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F1 midfield ANALYSED: Can anyone beat Alpine for best of the rest?

F1 midfield ANALYSED: Can anyone beat Alpine for best of the rest?

F1 News

F1 midfield ANALYSED: Can anyone beat Alpine for best of the rest?

F1 midfield ANALYSED: Can anyone beat Alpine for best of the rest?
Jack Walker

An ever-intriguing sub-plot of Formula 1, the fight for P4 in the Constructors’ championship promises to be more hotly contested than ever before in 2023.

Alpine and McLaren fought it out to be ‘best of the rest’ in 2022, with the French team coming out on top by just 14 points and are expected to do so again if their development plan is a success.

More teams are expected to challenge strongly in the midfield this year, though, so who are they, what can they achieve, and who can challenge for podiums?

Podium challengers


Last year’s P4 finish was a significant step forward for a team who have struggled to find any sort of progress for a number of years. Claims toward the end of 2022 were that they are “significantly up” with their development for this year as a result of an aggressive update programme, so there is every chance that the reputation of being ‘best of the rest’ will continue.

READ MORE: Zinedine Zidane signs for Alpine in launch shocker

Their highly-anticipated brand-new A523 is revealed later on Thursday and it will be interesting to see if any philosophies have been embraced from the likes of Red Bull and Ferrari. Mercedes, for example, appear to have adopted Ferrari’s triangular-ended front wing.

Esteban Ocon and newcomer Pierre Gasly, who joins from AlphaTauri, are widely regarded as two of the best drivers in cars outside of the top three and should put on a real show. There is a bit of history there, though, with the pair colliding multiple times during their F1 careers. If there is a case of déjà vu, other teams in this list will be looking to pounce.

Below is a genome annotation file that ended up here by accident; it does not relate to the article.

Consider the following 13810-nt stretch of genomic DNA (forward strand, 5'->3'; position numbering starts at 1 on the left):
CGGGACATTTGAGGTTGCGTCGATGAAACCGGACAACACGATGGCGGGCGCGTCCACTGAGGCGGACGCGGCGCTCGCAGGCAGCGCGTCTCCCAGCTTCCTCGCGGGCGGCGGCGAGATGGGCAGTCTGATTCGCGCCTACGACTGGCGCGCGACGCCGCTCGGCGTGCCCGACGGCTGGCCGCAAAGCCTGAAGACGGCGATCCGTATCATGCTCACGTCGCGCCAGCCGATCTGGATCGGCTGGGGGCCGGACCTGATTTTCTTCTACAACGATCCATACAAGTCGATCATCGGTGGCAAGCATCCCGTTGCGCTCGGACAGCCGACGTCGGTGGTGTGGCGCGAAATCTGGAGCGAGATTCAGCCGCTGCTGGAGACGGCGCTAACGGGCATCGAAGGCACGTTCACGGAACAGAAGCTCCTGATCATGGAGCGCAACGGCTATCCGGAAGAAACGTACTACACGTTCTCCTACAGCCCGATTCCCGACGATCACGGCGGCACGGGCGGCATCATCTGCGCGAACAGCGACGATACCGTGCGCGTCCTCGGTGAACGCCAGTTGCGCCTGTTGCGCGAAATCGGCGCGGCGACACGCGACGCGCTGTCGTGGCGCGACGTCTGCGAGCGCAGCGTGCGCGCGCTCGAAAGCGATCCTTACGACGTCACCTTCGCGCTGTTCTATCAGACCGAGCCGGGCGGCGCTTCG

With the youngest diver line up on the grid after the arrival of Oscar Piastri, CEO Zak Brown has put full faith in nurturing young talent as McLaren look to return to former glory. Piastri won F3 and F2 in back-to-back years before having a year on the sidelines as Alpine’s reserve driver last year, so definitely knows how to run at the front of a grand prix, as does his team-mate, Lando Norris.

The Brit was oh so close to claiming his maiden F1 win at Sochi in 2021 before the rain came and a pit strategy error, so watch out for him if McLaren can get closer to the big boys again.

Fighting for P4

Aston Martin

A P7 finish in each of the last two years isn’t what the famous British team were expecting when they finally returned to Formula 1, but are largely confident of being able to overtake their rivals. Having lost one multiple world champion to retirement at the end of last year, Aston have signed another in the form of Fernando Alonso, whose decision to quit Alpine raised a few eyebrows.

Having taken inspiration from Red Bull’s incredible RB18, the AMR-23 is expected to suffer from much less drag than its predecessor. New factory in May correlated with improved performance in 2022.

Alfa Romeo

Entering their final year running before reverting back to Sauber ahead of the partnership with Audi, the Alfa Romeo brand will want to leave the sport on a high note. After a respectable P6 finish last year, Valtteri Bottas and Zhou Guanyu are a pairing who are capable of impressive drives and working together to deliver strong results for the team. The sense of unity in the garage is a huge plus for them in their quest to move up the order.

Seeking improvement


It’s been a long time since Haas were running P5 and P6 in Australia before pit-stop disaster in 2018. Back then, the American team were fresh on the block and looking to take the fight to the established elite, but a lack of funding and multiple driver errors year on year has seen them fall towards the back of the grid.

With only Williams almost certainly behind them at the start of the year, it would be an incredible achievement is Haas can rediscover the form shown a few years ago but it may be a step too far.

READ MORE: Remembering Benetton's infamous 1996 car launch

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